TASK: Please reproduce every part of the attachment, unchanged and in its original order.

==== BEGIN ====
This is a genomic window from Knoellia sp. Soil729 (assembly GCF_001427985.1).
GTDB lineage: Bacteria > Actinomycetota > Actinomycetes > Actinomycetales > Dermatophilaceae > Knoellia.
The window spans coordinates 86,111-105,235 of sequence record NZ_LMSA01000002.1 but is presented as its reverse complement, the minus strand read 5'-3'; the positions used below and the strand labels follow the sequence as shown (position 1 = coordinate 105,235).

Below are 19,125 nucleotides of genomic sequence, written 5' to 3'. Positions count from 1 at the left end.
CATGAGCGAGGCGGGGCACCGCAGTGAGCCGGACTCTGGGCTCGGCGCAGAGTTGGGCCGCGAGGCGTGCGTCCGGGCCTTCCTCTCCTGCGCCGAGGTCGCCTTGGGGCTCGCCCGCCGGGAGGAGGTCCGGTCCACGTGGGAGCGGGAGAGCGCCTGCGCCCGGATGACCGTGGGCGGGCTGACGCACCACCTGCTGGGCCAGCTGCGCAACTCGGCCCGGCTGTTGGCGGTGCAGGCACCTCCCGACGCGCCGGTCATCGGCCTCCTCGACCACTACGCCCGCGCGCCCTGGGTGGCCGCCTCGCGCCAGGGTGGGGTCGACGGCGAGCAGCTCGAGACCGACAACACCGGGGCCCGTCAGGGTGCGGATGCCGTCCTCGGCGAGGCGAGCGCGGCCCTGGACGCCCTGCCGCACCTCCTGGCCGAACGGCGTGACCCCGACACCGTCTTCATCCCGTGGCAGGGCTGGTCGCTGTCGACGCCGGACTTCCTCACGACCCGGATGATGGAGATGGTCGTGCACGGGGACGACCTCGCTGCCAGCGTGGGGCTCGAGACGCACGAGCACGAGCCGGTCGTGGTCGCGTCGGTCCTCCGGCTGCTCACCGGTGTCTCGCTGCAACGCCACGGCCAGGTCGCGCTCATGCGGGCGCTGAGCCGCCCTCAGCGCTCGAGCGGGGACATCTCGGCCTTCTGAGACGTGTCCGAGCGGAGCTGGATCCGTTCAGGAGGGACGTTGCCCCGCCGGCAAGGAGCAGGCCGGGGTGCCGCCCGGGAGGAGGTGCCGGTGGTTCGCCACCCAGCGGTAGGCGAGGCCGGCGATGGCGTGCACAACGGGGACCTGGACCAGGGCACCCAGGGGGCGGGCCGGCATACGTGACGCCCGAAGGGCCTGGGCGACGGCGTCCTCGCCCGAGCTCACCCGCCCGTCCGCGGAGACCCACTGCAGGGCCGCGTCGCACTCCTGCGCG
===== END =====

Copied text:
This is a genomic window from Knoellia sp. Soil729 (assembly GCF_001427985.1).
GTDB lineage: Bacteria > Actinomycetota > Actinomycetes > Actinomycetales > Dermatophilaceae > Knoellia.
The window spans coordinates 86,111-105,235 of sequence record NZ_LMSA01000002.1 but is presented as its reverse complement, the minus strand read 5'-3'; the positions used below and the strand labels follow the sequence as shown (position 1 = coordinate 105,235).

Below are 19,125 nucleotides of genomic sequence, written 5' to 3'. Positions count from 1 at the left end.
CATGAGCGAGGCGGGGCACCGCAGTGAGCCGGACTCTGGGCTCGGCGCAGAGTTGGGCCGCGAGGCGTGCGTCCGGGCCTTCCTCTCCTGCGCCGAGGTCGCCTTGGGGCTCGCCCGCCGGGAGGAGGTCCGGTCCACGTGGGAGCGGGAGAGCGCCTGCGCCCGGATGACCGTGGGCGGGCTGACGCACCACCTGCTGGGCCAGCTGCGCAACTCGGCCCGGCTGTTGGCGGTGCAGGCACCTCCCGACGCGCCGGTCATCGGCCTCCTCGACCACTACGCCCGCGCGCCCTGGGTGGCCGCCTCGCGCCAGGGTGGGGTCGACGGCGAGCAGCTCGAGACCGACAACACCGGGGCCCGTCAGGGTGCGGATGCCGTCCTCGGCGAGGCGAGCGCGGCCCTGGACGCCCTGCCGCACCTCCTGGCCGAACGGCGTGACCCCGACACCGTCTTCATCCCGTGGCAGGGCTGGTCGCTGTCGACGCCGGACTTCCTCACGACCCGGATGATGGAGATGGTCGTGCACGGGGACGACCTCGCTGCCAGCGTGGGGCTCGAGACGCACGAGCACGAGCCGGTCGTGGTCGCGTCGGTCCTCCGGCTGCTCACCGGTGTCTCGCTGCAACGCCACGGCCAGGTCGCGCTCATGCGGGCGCTGAGCCGCCCTCAGCGCTCGAGCGGGGACATCTCGGCCTTCTGAGACGTGTCCGAGCGGAGCTGGATCCGTTCAGGAGGGACGTTGCCCCGCCGGCAAGGAGCAGGCCGGGGTGCCGCCCGGGAGGAGGTGCCGGTGGTTCGCCACCCAGCGGTAGGCGAGGCCGGCGATGGCGTGCACAACGGGGACCTGGACCAGGGCACCCAGGGGGCGGGCCGGCATACGTGACGCCCGAAGGGCCTGGGCGACGGCGTCCTCGCCCGAGCTCACCCGCCCGTCCGCGGAGACCCACTGCAGGGCCGCGTCGCACTCCTGCGCG